After a four-year investigation, the Indianapolis Housing Authority (IHA) in 2006 linked 80% of criminal homicides in Marion County, Ind., to individuals fraudulently obtaining federal assistance "in either the public housing program or the Section 8 program administered by the agency." The IHA released an update last month citing recent crackdowns on a "nationwide criminal motorcycle gang operating out of a Section 8 home." It also noted one "attorney who allegedly operated a law practice from a Section 8 home for eight years, providing shelter to unauthorized occupants who were linked to 10 homicides, 431 police calls and 394 criminal
Dubuque, Iowa, is struggling with an influx of Section 8 recipients from Chicago housing projects. Section 8 concentrations account for 11 of 13 local violent crime hot spots, according to a study by the Northern Illinois University Center for Governmental Studies. Though Section 8 residents account for only 5% of the local population, a 2010 report released by the city government found that more than 20% of arrestees resided at Section 8 addresses.
Dubuque's city government responded by trimming the size of the local Section 8 program. HUD retaliated by launching a "civil rights compliance review" of the program (final results pending).
HUD seems far more enthusiastic about cracking down on localities than on troublesome Section 8 recipients who make life miserable for the rest of the community. And because Section 8 recipients in some areas are mostly black or Latino, almost any enforcement effort can be denounced as discriminatory.
HUD launched an investigation of the Cincinnati Metropolitan Housing Authority in 2009 after an Ohio attorney accused the authority of racially discriminatory Section 8 policies such as "eviction for offenses such as loud music." In June of this year, the authority signed a conciliation agreement with HUD, pledging to cease penalizing Section 8 recipients for nuisance offenses. Policing tenant behavior was the job of police and landlords but "an ineffective use of resources" by the housing authority that "could lead to inappropriate program terminations," HUD spokeswoman Laura Feldman told the Cincinnati Enquirer.
After the city of Antioch, Calif., formed a Community Action Team to assist the Contra Costa County Housing Authority in curbing violence and other problems in subsidized housing, the Bay Area Legal Aid sued the local police department in 2008, claiming it was guilty of racial discrimination because of an allegedly "concerted and unlawful campaign to seek evidence which could lead to the termination of participants' Section 8 voucher benefits." (The case is ongoing.)
Nevertheless, middle-class blacks are the program's least inhibited critics. Sheldon Carter of Antelope Valley, Calif., testified at a recent public hearing on local Section 8 controversies: "This is not a racial issue. It is a color issue. The color is green and it's my dollars." Shirlee Bolds told Iowa's Dubuque Telegraph Herald in 2009: "I moved away from the city to get away from all this crap. Dubuque's getting rough. I think it's turning into a little Chicago, like they're bringing the street rep here."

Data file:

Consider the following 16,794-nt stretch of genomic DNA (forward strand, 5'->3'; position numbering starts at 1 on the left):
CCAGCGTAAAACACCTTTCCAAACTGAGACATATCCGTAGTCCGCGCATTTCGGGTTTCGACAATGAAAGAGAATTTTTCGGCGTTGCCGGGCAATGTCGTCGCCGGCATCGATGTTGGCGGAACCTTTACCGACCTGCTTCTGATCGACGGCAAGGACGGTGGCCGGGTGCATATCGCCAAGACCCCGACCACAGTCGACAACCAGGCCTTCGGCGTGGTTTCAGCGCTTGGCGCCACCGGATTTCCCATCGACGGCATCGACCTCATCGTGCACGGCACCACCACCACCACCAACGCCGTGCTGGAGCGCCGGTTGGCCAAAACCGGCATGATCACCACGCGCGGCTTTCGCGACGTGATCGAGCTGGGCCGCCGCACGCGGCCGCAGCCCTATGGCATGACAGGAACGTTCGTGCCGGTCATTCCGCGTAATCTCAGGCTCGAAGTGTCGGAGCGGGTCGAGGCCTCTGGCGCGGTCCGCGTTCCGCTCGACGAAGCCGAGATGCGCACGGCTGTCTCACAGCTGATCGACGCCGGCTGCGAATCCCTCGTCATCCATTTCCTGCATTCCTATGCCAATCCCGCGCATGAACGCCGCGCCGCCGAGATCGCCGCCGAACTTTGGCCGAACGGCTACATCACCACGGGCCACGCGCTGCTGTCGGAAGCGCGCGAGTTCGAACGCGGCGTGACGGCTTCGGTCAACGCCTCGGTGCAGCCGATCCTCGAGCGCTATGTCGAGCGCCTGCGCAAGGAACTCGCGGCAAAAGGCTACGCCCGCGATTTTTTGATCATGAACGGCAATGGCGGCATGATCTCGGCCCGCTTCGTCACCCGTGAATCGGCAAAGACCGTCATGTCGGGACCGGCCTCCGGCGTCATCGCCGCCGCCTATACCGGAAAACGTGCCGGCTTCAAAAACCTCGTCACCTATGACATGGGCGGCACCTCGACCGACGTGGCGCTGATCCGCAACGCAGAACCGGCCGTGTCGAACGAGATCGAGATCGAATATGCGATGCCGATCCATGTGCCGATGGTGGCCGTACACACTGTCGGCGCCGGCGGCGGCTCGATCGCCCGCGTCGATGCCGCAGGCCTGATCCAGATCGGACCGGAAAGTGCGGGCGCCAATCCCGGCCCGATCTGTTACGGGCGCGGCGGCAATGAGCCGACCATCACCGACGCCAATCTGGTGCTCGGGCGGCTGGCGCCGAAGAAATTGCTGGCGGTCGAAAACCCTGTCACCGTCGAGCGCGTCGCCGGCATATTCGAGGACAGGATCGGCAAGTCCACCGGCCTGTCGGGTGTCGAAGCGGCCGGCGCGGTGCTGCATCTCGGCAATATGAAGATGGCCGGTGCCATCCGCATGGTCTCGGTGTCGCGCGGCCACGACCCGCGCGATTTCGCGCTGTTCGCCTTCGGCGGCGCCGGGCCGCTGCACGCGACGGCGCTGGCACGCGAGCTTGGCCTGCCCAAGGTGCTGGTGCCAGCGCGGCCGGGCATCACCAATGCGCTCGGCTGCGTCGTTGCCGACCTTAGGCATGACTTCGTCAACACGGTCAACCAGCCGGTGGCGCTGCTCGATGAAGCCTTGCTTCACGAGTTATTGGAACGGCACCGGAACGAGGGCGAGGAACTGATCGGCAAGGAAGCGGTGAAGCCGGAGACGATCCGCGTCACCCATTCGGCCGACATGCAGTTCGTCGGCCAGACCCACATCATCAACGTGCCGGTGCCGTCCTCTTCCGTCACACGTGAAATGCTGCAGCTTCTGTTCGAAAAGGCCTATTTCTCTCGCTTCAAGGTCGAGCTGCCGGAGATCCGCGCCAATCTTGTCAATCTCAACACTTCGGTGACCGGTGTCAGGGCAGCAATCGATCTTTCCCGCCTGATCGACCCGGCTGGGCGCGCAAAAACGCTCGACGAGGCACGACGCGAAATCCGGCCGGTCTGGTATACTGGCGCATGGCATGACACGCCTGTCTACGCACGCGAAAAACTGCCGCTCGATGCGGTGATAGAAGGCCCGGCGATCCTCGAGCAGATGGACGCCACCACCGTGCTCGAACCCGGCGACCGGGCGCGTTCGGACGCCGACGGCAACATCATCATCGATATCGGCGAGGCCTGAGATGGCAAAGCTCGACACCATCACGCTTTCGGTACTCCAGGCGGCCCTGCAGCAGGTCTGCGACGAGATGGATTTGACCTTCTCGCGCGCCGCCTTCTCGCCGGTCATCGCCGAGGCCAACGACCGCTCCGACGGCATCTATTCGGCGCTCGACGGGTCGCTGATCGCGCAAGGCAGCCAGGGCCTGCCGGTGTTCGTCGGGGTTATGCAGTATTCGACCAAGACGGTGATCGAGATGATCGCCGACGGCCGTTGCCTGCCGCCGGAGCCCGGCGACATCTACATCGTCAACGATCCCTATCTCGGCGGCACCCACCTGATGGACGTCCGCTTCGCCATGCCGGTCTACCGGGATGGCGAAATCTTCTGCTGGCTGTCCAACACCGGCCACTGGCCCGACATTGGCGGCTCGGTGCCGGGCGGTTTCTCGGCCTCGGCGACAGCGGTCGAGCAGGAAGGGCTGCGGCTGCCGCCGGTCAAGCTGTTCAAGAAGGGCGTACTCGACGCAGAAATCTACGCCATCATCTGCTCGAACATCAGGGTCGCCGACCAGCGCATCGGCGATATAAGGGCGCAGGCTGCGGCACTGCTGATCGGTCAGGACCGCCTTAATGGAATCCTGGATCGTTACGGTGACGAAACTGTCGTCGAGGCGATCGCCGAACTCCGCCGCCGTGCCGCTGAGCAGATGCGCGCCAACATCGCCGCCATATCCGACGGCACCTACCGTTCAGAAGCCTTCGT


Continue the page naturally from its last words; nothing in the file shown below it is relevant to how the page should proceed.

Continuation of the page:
Remarkably, HUD seems bent on creating a new civil right—the right to raise hell in subsidized housing in nice neighborhoods. Earlier this year, the agency decreed that Section 8 tenants (as well as other renters) who are evicted because of domestic violence incidents may sue for discrimination under the Fair Housing Act because women are "the overwhelming majority of domestic violence victims." In essence, this gives troublesome tenants a federal trump card to play against landlords who seek to preserve the peace and protect other renters.
In June, HUD encouraged local housing agencies to permit ex-convicts (except for the most extreme sex offenders or individuals caught manufacturing methamphetamine "on the premises of federally assisted housing") to move in with relatives in Section 8 or public housing after exiting prison. The Virginian-Pilot condemned the new policy last week, noting that "it's unwise to allow people with a history of violence into public housing developments designed for the elderly and disabled residents."
The Obama administration is now launching a pilot program giving local housing authorities wide discretion to pay higher rent subsidies to allow Section 8 beneficiaries to move into even more affluent zip codes.
Hasn't this program helped wreck enough neighborhoods?
We have to have social programs...
We have to have social programs..
You live in Californicatia??
New Orleans' Public Housing Slowly Evolving
August 29, 2010
When Hurricane Katrina hit New Orleans five years ago, more than 5,000 families lived in the city's public housing developments. Now, only a third of them are back in public housing. Many have found homes elsewhere.
Some former residents think the storm gave the city an excuse to get rid of some of its poorest residents. Housing officials say, on the contrary, it was a chance to improve their lives.
Almost a year after the storm, then-Housing and Urban Development Secretary Alphonso Jackson announced that the government would demolish flood-damaged public housing projects and replace them with new, mixed-income developments. He said it would bring a "renaissance" to city neighborhoods.